The Malay Tapir Conservation Project (MTCP), a collaboration between Copenhagen Zoo and the Department of Wildlife and National Parks Malaysia (DWNP), was set up in 2002 with the objective of developing a Malayan tapir conservation action plan. Work to date has focused on collecting information on the species’ ecology and distribution and population status. The project team has carried out camera trapping at strategic sites and extensive radio-telemetry studies in order to estimate the tapir population in Krau Wildlife Reserve and assess the home-range and habitat needs of the species. The MTCP is also carrying out genetic research into the relationship between the Peninsular Malaysia and Sumatran tapir populations. There is also a Malay Tapir Conservation Centre that is operated and managed by DWNP Malaysia. Its objectives are to provide refuge for displaced tapirs, breed tapirs in captivity, conduct research on tapirs and to become a “reference centre” for the Malay tapirs.

The IUCN/SSC Tapir Specialist Group (TSG) held a Malay Tapir Conservation Workshop in Malaysia in 2003. The workshop focused on making recommendations for the conservation of the species in the wild, captive breeding, education, regional collaboration and research priorities (behavioural ecology and genetic studies). Five years later in 2008, the first Regional Malay Tapir Symposium was held and attended by 58 participants from 8 different tapir range states. The purpose of the workshop was to update the recommended conservation actions from the 2003 workshop as well as promote, facilitate and strengthen the collaboration between regional scientists and wildlife managers.
Conservation Proposed
Recommendations from the Regional Malay Tapir Symposium include implementing field research in Thailand, Malaysia and Sumatra, establishing a baseline on the abundance and distribution of tapirs, investigating levels of hunting in different areas, expanding DNA research to all range states, improving the captive breeding programme through sharing information between different facilities, developing management protocols and carrying out genetic research on captive tapirs; increasing conservation capacity in range states through training; sharing information and developing stronger collaborations among stakeholders; establishing a committee to oversee a tapir awareness programme, and engaging local communities in key areas of the tapirs’ range.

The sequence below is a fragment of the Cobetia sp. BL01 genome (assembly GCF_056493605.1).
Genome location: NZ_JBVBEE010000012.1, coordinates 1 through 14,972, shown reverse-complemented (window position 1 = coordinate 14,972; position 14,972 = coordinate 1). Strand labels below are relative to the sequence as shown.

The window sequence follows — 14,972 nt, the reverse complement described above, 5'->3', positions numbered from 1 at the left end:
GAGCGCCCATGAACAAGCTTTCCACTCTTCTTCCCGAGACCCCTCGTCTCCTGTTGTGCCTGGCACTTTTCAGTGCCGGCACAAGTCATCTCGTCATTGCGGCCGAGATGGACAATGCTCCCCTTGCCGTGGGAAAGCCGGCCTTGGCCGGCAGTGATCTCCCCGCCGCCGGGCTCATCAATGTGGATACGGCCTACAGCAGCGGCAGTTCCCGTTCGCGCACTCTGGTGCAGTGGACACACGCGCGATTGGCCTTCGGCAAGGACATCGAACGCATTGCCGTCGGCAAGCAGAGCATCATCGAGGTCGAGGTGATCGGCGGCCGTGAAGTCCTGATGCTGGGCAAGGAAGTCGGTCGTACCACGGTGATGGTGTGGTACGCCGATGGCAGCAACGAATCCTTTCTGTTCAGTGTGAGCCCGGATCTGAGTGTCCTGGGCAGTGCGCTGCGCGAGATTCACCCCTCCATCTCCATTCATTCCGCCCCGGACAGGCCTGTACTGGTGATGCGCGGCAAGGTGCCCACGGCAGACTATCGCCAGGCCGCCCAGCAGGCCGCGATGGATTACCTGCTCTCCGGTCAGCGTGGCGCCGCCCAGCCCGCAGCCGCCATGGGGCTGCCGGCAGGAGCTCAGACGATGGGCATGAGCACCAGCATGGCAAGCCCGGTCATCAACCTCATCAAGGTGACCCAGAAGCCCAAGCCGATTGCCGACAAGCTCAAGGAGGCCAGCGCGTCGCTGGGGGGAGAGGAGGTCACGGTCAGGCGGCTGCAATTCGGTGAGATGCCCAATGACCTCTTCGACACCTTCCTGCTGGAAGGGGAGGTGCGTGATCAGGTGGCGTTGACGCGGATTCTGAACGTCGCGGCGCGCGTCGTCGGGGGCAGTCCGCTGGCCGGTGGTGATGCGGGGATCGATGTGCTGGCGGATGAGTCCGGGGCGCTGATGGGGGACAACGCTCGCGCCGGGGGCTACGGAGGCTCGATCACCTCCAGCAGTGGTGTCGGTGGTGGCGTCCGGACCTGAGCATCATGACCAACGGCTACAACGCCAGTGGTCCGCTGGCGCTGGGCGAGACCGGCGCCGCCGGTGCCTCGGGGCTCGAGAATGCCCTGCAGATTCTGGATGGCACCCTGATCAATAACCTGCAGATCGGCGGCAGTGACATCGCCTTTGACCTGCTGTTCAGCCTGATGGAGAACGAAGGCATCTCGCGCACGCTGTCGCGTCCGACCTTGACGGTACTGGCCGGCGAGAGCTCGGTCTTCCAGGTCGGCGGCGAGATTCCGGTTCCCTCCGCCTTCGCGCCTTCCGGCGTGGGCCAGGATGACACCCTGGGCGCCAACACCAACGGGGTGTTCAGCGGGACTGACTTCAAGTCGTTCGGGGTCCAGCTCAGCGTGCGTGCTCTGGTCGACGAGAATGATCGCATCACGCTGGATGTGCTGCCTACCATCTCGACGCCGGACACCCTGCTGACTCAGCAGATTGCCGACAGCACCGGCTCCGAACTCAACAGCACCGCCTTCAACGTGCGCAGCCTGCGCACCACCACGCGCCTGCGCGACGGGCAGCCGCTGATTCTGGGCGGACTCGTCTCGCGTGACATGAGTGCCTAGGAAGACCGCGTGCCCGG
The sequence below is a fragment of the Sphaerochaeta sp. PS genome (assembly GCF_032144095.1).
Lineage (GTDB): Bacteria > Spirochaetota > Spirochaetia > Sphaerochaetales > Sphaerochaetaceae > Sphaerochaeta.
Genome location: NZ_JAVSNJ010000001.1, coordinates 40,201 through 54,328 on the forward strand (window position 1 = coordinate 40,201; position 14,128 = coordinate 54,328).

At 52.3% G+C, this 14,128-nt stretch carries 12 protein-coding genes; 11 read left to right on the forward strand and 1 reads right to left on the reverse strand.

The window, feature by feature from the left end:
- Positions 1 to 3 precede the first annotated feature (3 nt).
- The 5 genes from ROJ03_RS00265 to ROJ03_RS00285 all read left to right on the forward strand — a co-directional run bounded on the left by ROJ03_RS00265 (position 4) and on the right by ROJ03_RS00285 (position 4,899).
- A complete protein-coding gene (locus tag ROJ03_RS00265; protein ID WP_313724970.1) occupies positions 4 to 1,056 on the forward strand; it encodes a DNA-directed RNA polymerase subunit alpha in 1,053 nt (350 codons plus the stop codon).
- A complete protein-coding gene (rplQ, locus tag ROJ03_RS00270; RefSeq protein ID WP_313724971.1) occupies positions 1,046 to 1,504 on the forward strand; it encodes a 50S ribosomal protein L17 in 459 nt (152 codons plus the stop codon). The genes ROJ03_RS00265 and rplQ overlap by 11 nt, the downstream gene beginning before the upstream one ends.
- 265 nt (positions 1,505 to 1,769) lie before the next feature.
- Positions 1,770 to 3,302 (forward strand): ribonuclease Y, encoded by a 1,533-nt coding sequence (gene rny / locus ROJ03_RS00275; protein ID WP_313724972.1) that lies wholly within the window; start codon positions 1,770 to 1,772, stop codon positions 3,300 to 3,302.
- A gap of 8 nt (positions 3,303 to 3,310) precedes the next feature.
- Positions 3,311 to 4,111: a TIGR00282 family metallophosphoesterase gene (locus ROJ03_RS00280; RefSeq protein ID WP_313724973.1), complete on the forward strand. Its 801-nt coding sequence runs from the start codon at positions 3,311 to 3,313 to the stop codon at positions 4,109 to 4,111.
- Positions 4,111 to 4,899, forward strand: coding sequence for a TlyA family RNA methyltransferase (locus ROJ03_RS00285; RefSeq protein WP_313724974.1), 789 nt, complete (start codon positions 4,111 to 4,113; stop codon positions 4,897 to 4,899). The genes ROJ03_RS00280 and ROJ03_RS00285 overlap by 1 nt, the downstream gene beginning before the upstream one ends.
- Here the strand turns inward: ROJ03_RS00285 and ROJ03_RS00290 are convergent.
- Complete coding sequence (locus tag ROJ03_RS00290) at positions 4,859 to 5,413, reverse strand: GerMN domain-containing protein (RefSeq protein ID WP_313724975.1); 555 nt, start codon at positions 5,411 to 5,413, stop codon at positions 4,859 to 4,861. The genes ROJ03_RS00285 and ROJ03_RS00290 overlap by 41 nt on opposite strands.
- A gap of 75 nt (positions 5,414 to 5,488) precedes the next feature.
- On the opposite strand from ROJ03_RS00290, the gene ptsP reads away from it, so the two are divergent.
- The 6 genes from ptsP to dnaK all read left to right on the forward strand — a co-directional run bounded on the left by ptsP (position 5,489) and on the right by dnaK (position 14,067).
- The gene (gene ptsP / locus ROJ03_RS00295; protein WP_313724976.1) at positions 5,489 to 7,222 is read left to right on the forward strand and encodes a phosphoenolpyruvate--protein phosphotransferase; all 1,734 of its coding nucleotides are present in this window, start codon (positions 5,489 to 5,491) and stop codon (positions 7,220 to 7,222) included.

Zoo population

There are Malay tapir resident at ZSL London Zoo

Brooks, D. M., Bodmer, R. E., Matola, S. (compilers). 1997. Tapirs - Status Survey and Conservation Action Plan. (English, Spanish, Portuguese.) IUCN/SSC Tapir Specialist Group. IUCN, Gland, Switzerland and Cambridge, UK. viii + 164 pp.

Medici, E.P., A. Lynam, R. Boonratana, K. Kawanishi, S. Hawa Yatim, C. Traeholt, B. Holst, and P.S. Miller (eds.). 2003. Malay Tapir Conservation Workshop. Final Report. IUCN/SSC Conservation Breeding Specialist Group, Apple Valley, MN, USA.

Lynam, A., Traeholt, C., Martyr, D., Holden, J., Kawanishi, K., van Strien, N.J. & Novarino, W. 2008. Tapirus indicus. In: IUCN 2009. IUCN Red List of Threatened Species. Version 2009.1. <www.iucnredlist.org>. Downloaded on 21 October 2009.

Report of the 1st Regional Malay Tapir Symposium, 2008. Malay Tapir Conservation Project.